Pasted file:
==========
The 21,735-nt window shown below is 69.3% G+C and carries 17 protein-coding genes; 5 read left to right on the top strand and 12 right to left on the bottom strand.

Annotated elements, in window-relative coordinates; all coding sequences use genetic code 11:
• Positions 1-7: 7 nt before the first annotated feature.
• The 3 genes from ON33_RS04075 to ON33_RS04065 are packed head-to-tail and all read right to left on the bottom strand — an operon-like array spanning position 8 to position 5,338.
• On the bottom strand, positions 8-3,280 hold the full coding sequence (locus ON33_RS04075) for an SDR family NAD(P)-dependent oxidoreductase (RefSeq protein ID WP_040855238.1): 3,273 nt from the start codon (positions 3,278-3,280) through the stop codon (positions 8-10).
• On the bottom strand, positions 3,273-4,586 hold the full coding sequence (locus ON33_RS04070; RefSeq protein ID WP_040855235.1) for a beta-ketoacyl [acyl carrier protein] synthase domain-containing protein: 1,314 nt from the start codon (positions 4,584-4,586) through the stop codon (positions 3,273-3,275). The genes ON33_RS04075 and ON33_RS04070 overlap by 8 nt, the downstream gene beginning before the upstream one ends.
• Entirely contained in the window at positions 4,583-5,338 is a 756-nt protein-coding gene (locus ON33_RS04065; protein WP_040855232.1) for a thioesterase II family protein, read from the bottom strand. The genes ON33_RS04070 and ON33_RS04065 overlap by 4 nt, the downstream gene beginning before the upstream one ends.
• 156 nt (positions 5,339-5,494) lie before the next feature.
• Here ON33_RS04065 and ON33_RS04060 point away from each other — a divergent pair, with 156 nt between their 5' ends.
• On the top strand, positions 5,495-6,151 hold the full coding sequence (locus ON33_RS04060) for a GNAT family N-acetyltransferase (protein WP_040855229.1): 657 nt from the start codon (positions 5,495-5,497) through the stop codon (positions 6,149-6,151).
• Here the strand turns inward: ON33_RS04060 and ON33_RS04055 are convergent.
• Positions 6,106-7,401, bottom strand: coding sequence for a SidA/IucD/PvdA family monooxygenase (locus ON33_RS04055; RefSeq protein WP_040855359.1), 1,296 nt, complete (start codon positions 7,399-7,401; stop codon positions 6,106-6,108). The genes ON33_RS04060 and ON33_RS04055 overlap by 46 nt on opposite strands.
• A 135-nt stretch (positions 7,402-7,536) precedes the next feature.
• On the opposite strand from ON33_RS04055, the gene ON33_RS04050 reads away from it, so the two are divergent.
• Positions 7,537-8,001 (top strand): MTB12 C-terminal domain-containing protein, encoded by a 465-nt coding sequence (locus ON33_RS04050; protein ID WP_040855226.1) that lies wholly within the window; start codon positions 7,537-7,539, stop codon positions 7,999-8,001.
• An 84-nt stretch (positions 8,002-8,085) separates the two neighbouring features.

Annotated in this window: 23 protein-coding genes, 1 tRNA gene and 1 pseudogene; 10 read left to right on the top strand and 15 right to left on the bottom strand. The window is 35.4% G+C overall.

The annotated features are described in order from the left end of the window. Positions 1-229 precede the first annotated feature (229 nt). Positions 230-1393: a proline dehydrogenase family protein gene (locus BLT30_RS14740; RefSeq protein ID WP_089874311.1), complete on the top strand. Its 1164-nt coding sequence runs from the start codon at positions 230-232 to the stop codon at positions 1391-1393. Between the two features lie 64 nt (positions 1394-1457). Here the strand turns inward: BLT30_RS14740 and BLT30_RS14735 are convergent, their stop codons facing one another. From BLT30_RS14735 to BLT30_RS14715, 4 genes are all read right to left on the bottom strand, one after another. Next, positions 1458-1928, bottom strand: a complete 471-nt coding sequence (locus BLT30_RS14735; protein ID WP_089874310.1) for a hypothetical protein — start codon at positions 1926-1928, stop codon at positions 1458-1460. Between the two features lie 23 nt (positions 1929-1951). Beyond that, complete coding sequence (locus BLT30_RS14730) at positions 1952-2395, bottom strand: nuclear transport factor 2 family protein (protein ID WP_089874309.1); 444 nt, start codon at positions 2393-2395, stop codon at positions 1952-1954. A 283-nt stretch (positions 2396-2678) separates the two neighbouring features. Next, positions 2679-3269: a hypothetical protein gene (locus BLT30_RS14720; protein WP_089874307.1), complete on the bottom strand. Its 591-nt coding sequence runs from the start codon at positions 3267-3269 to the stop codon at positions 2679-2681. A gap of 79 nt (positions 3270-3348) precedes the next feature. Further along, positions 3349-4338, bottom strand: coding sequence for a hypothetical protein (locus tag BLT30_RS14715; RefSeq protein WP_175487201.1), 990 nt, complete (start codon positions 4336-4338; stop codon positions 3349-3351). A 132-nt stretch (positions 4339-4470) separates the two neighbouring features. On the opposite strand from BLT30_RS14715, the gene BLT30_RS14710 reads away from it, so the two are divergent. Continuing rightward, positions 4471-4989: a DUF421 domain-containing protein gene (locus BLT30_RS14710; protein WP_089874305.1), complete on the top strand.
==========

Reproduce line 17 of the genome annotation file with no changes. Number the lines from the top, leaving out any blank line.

Annotated in this window: 23 protein-coding genes, 1 tRNA gene and 1 pseudogene; 10 read left to right on the top strand and 15 right to left on the bottom strand. The window is 35.4% G+C overall.